Radio cell

from Wikipedia, the free encyclopedia

A radio cell is the area in which the signal sent by a transmitter of a mobile radio network can be received and decoded without errors. Each radio cell has a cell ID .

Cell size

The size of a radio cell depends on the meteorological and geographical conditions, settlement structure , vegetation , construction height and type of antennas used , the transmission power and the mobile radio standard used . The cell size is limited by the range of the radio signal. The cell size is only a few meters in diameter for a UMTS - femtocell , 35 km for an ordinary GSM cell and the double for sparsely populated areas (coastal waters). With a cell radius of up to 150 kilometers, the European Aviation Network (EAN) probably has the largest radio cells of all operating cellular networks (as of 2018).

Depending on the mobile radio standard used, the size of the radio cell can change with the load. This effect is called cellular respiration .

With optimal radio conditions, when there is a line of sight between the transmitting and receiving antenna (s) and the first Fresnel zone is free of any obstacles, the maximum range of a radio cell is significantly limited by a certain factor depending on the multiplex method used :

Many mobile radio systems are configured in such a way that mobile telephones that are far away are prevented from using the radio cell. These cell phones are supposed to use nearby radio cells. This prevents handovers triggered by overreach . The detection of distant cell phones takes place via the timing advance . In general, however, the maximum range of a radio cell is limited by the curvature of the earth . The formula for geodetic visibility can be used to calculate the maximum range of a radio cell, which is limited by the curvature of the earth.

Capacity of a radio cell

The possible capacity of a radio cell depends largely on the mobile radio standard used and can range from four simultaneous calls (in a radio cell according to the TETRA standard) to seven simultaneous calls (in a GSM radio cell with a carrier frequency used) and around 98 simultaneous calls (in a UMTS Radio cell with the usual AMR-NB 12.2 kbit / s) up to 860 simultaneous calls (maximum for technical reasons in a GSM radio cell).

Overlapping of the radio cells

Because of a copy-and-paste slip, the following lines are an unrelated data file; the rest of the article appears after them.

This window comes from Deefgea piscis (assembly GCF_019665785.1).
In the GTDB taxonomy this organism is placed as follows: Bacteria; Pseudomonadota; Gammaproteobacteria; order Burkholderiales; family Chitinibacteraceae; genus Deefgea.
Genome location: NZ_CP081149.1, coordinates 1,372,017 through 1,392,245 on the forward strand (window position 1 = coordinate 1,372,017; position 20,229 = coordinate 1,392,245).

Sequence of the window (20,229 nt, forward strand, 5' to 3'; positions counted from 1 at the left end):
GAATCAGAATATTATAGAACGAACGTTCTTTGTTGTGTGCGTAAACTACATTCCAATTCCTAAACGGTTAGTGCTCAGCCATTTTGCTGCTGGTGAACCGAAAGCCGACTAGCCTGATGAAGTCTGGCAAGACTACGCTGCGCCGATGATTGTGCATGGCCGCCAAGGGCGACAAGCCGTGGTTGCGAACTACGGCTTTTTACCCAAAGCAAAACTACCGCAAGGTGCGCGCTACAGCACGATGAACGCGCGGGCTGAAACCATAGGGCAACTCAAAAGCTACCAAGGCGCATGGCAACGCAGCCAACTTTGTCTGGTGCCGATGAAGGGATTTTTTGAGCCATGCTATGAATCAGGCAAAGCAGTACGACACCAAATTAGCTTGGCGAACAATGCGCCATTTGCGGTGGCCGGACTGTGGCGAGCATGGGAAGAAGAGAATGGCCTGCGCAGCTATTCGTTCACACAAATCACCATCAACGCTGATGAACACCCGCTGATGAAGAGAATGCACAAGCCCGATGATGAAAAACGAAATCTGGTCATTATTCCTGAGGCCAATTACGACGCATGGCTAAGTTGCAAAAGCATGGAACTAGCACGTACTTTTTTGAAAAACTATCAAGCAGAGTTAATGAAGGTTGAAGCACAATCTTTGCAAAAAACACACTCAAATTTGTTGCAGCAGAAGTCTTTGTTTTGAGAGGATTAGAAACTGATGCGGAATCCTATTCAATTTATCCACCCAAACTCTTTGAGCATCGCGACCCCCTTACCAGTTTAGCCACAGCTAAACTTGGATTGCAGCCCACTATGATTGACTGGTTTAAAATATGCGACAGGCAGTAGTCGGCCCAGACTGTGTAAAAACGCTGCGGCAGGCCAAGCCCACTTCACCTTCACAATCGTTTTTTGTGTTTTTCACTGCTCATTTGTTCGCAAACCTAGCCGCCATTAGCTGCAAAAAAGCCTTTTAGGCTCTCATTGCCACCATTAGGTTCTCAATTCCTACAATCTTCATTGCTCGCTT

Neighboring radio cells, regardless of the standards, usually overlap. There are several reasons for this:

  • Terminal devices that do not have an active connection to the network should be given the opportunity to select a new cell if the supply deteriorates. The process of selecting a new radio cell is called cell reselection .
  • Terminal devices that have an active connection to the network can be assigned a new cell for further communication by the network without interrupting the communication process. The process of uninterrupted transfer of a communication link from one cell to another is known as handover .
  • Mobile networks are of limited availability, if possible redundant realized. If one cellular antenna fails, the neighboring cellular antenna takes over the supply of the failed cell.

See also

  • Range (radio technology) , maximum distance between transmitter and receiver with a radio connection
  • IMEI serial number for the unique identification of mobile radio devices
  • IMSI for the unique identification of network subscribers in GSM and UMTS cellular networks
  • IMSI catcher for eavesdropping on cell phone calls
  • SIM card to identify the user in the cellular network
  • Mobile phone tracking
  • Stealth Ping - also Silent SMS or Silent SMS to locate cell phones or to create movement profiles

Web links

Wiktionary: radio cell  - explanations of meanings, word origins, synonyms, translations

supporting documents

  1. telecomHall - Parameter Timing Advance (TA)
  2. 4G 5G World - Timing Advance (TA) in LTE
  3. telecomHall - What is Ec / Io (and Eb / No)?
  4. ETSI EN 300 392-2 (V3.2.1): Terrestrial Trunked Radio (TETRA); Voice plus Data - Part 2: Air Interface , 09/2007, Available here
  5. a b 3GPP TS 45.001: Physical layer on the radio path; General description; Release 7.8.0 ( English , ZIP / DOC; 805 kB) September 23, 2008. Accessed September 15, 2009.
  6. - WCDMA (UMTS)
  7. Nortel Networks: Technical Specifications of the GSM Base Transceiver Station (BTS) 18000 ( English ) Archived from the original on November 13, 2006. Information: The archive link was automatically inserted and not yet checked. Please check the original and archive link according to the instructions and then remove this notice. Retrieved September 15, 2009: "Up to 18 TRX in one single cabinet, Up to 3 radio cabinets" @1@ 2Template: Webachiv / IABot /